Trump aims to send Americans $1,000 to cope with COVID-19, but Chris Murphy doubles down
White House pushing for $850 million package to aid small business, airlines and individuals
Washington – President Donald Trump wants to send Americans a check for about $1,000 to help them cope with the financial stresses of the coronavirus crisis, but Sen. Chris Murphy is pushing for double that.
“No doubt this would be expensive. But, I just think the moment is serious enough that we need to prevent an economic collapse,” Murphy said. ” And I think that the best way to prevent an economic collapse is not to bail out industries, but to put cash directly into the economy through families.”
The White House and Congress on Wednesday continued on somewhat divergent paths to spend as much as an additional trillion dollars to combat the coronavirus pandemic. But there was bipartisan agreement that the federal government must spend freely to try to blunt the impact of COVID-19.
The White House outlined a plan that would bail out airlines, hotels, casinos and small-to-medium-sized businesses. The package, to cost more than $850 billion, would provide $50 billion for the hard-hit airline industry and $250 billion for small business support.
In a Wednesday press conference with the president and other administration officials, Treasury Secretary Steven Mnuchin said the package would also include sending direct cash payments to Americans in the form of checks for about $1,000. Mnuchin said there would probably be a cutoff for the wealthy, saying millionaires don’t need the money.
“We’re going big,” Trump said of the overall package, which would require congressional approval. “I think we want to get it done. And have a big infusion as opposed to going through little meetings every every couple of days. We don’t want to do it that way. We want to go big.”
Democrats are pushing their own massive bill and many of their provisions don’t overlap with the White House’s proposal.
Senate Majority Leader Chuck Schumer, D-N.Y., and other Democrats support a package of “at least” $750 billion that would include billions in additional emergency aid for hospitals and provide more money for expanded unemployment insurance, more help to small businesses, broad availability of child care, especially for first responders, and food assistance for seniors.
Schumer’s bill would also halt evictions and foreclosures on homes and businesses whose mortgages are backed by the federal government.
Murphy said he’s glad the president seems to have dropped his insistence that a tax break be included in the third coronavirus package. But he objected to plans to bail out the airlines and other industries, especially if there are no strings attached to the money.
“I don’t want the airlines to lay off flight attendants and ground crew and then pocket the money,” Murphy said.
Sen. Richard Blumenthal, D-Conn., said any bailout of the airline industry must include the commitment to better service.
“No blank check industry bailouts,” Blumenthal tweeted. “To receive taxpayer money, airlines must stop fleecing flyers with fees & shortchanging safety. Consumers & workers need protection.”
Murphy: $2,000 per person
Murphy said he is working with Sens. Cory Booker, D-N.J., Michael Bennet, D-Co., and Sherrod Brown, D-Ohio, on his plans to send every man, woman and child a check for $2,000, with a cutoff for the wealthy, which he said might be individuals who earn $100,000 or more a year and families whose annual income exceeds $180,000.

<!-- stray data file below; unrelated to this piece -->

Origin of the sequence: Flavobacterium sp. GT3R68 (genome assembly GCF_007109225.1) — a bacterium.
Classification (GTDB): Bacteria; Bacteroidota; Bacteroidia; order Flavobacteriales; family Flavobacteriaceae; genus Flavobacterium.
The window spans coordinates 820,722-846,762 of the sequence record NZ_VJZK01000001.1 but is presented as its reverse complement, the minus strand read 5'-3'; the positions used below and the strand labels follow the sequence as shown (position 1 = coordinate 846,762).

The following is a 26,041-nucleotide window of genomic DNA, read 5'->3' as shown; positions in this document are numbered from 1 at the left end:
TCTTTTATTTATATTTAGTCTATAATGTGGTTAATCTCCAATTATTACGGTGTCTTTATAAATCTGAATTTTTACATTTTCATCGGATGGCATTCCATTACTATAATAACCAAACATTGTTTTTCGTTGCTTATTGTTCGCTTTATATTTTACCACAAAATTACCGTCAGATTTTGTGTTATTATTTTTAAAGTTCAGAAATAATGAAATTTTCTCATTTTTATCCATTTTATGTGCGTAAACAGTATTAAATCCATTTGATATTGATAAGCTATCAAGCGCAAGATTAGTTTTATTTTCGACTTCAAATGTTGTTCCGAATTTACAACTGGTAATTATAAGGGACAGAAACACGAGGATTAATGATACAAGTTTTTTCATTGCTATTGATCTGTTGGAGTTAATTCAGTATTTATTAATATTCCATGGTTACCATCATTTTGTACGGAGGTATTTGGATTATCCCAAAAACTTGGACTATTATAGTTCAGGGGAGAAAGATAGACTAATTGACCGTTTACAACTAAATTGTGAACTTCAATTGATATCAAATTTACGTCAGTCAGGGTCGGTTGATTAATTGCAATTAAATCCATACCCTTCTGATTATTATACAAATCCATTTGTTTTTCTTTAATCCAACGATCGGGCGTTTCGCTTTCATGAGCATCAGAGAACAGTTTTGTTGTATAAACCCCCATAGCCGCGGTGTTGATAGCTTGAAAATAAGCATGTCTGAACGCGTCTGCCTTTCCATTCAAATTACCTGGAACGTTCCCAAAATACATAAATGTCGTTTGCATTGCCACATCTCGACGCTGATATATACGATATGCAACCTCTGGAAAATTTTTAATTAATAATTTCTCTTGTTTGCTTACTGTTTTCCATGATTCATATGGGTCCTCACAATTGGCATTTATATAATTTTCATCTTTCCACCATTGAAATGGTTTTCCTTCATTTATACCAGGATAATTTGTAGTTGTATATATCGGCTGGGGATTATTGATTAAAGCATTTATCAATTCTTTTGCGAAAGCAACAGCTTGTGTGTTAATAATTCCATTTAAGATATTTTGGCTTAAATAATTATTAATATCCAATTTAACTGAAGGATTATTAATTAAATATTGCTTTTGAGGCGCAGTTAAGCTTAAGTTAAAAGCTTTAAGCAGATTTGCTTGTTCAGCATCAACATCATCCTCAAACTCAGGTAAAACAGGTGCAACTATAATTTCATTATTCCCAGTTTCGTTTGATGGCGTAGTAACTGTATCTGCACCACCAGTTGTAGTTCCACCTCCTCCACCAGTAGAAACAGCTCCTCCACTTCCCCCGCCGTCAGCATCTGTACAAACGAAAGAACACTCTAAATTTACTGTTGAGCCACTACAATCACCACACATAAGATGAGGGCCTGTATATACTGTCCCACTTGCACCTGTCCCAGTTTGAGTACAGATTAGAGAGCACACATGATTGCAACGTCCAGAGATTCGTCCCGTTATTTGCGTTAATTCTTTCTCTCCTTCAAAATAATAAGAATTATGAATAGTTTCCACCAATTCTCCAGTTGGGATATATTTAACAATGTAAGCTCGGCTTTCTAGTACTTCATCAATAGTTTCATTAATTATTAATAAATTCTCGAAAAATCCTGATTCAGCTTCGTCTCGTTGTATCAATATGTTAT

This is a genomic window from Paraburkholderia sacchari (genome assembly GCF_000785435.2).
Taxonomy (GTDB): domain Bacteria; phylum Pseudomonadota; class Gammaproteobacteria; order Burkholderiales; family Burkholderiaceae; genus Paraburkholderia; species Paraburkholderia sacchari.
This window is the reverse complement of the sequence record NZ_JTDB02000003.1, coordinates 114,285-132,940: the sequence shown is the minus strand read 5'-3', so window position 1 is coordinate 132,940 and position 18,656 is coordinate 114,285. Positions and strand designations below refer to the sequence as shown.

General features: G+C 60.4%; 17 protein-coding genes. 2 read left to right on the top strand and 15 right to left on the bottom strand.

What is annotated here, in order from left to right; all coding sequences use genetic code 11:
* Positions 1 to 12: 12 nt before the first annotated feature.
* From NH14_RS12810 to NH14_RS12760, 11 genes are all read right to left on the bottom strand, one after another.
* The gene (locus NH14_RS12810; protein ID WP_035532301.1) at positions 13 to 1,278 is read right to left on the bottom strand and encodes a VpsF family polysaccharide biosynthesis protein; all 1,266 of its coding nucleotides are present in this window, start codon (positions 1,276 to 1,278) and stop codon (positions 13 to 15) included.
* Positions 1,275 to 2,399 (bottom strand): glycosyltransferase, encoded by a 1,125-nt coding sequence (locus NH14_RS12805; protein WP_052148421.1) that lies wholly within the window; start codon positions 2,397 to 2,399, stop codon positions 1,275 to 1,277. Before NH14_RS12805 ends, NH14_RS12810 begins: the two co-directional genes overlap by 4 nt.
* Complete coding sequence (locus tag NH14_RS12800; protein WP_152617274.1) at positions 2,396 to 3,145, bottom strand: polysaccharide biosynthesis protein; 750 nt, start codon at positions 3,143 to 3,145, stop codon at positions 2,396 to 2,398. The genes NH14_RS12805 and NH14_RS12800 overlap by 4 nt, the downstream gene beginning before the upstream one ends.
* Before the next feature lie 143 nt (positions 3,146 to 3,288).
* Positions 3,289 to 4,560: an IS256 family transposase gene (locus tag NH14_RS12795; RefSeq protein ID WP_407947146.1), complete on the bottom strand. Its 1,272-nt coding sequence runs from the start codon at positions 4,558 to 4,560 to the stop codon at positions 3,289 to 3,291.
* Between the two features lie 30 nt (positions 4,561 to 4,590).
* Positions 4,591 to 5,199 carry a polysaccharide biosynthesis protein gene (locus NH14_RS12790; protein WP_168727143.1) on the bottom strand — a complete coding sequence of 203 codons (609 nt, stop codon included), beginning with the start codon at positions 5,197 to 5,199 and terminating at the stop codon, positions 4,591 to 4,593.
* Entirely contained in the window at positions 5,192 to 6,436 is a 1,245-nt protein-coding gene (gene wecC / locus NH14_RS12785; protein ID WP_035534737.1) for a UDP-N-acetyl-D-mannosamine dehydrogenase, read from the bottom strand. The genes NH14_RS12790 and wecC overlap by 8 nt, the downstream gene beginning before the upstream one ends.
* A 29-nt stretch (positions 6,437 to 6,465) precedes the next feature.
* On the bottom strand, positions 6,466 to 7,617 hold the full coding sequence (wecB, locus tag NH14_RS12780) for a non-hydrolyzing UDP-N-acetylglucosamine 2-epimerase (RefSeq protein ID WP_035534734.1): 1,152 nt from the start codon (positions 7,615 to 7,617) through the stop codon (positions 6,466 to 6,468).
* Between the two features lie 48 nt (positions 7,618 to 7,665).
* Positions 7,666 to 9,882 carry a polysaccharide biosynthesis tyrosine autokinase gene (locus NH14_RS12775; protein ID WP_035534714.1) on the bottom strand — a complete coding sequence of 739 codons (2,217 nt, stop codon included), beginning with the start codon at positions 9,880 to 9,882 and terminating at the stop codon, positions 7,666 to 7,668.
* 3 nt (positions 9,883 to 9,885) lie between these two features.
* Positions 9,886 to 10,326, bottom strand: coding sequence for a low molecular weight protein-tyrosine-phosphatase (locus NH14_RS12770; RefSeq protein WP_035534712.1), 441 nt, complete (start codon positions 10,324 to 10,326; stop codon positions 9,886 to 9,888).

Murphy also said he supports Schumer’s efforts to address a shortage of childcare, especially for medical professionals and first responders.
A member of the Senate Appropriations Committee, Murphy also said he will also press for food stamp recipients to be able to use their EBT cards at restaurants. Although many have been closed, restaurants still offer carryout service and will need an influx of customers when they are able to reopen, Murphy said.
But there’s no clear picture of what a final bill will look like, with so many players seeking to shape the legislation.
The second coronavirus bill – passed by the House on Monday and awaiting approval by the Senate –would give workers two weeks sick leave at full pay and up to a month of family leave at two-thirds pay to many workers who do not have those benefits.
But the legislation would allow companies with fewer than 50 workers to apply for hardship exceptions and would not apply to businesses with 500 or more workers. The changes secured by the GOP included capping paid sick leave at no more than $511 a day and capping family leave at no more than $200 a day.
In a statement Tuesday, House Speaker Nancy Pelosi called for the next bill to ensure sick workers can access longer-term leave, expand the allowable reasons for using family and medical leave, allow refundable tax credits to help self-employed and gig economy workers and ensure first responders and health care workers have access to paid leave.
Connecticut has already procured more than $7 million from the first coronavirus bill approved by Congress, an $8.3 billion measure that aimed to shore up federal and state health agencies. But that’s just a drop in the bucket if Congress manages to approve the second and third coronavirus packages.
Meanwhile, the president is using his executive authority to address the economic impact of the coronavirus crisis.
On Tuesday, the Treasury Department and Federal Reserve took steps to make it easier for companies to borrow money, while the White House gave more flexibility to taxpayers to delay for an additional 90 days tax payments they owe on April 15.
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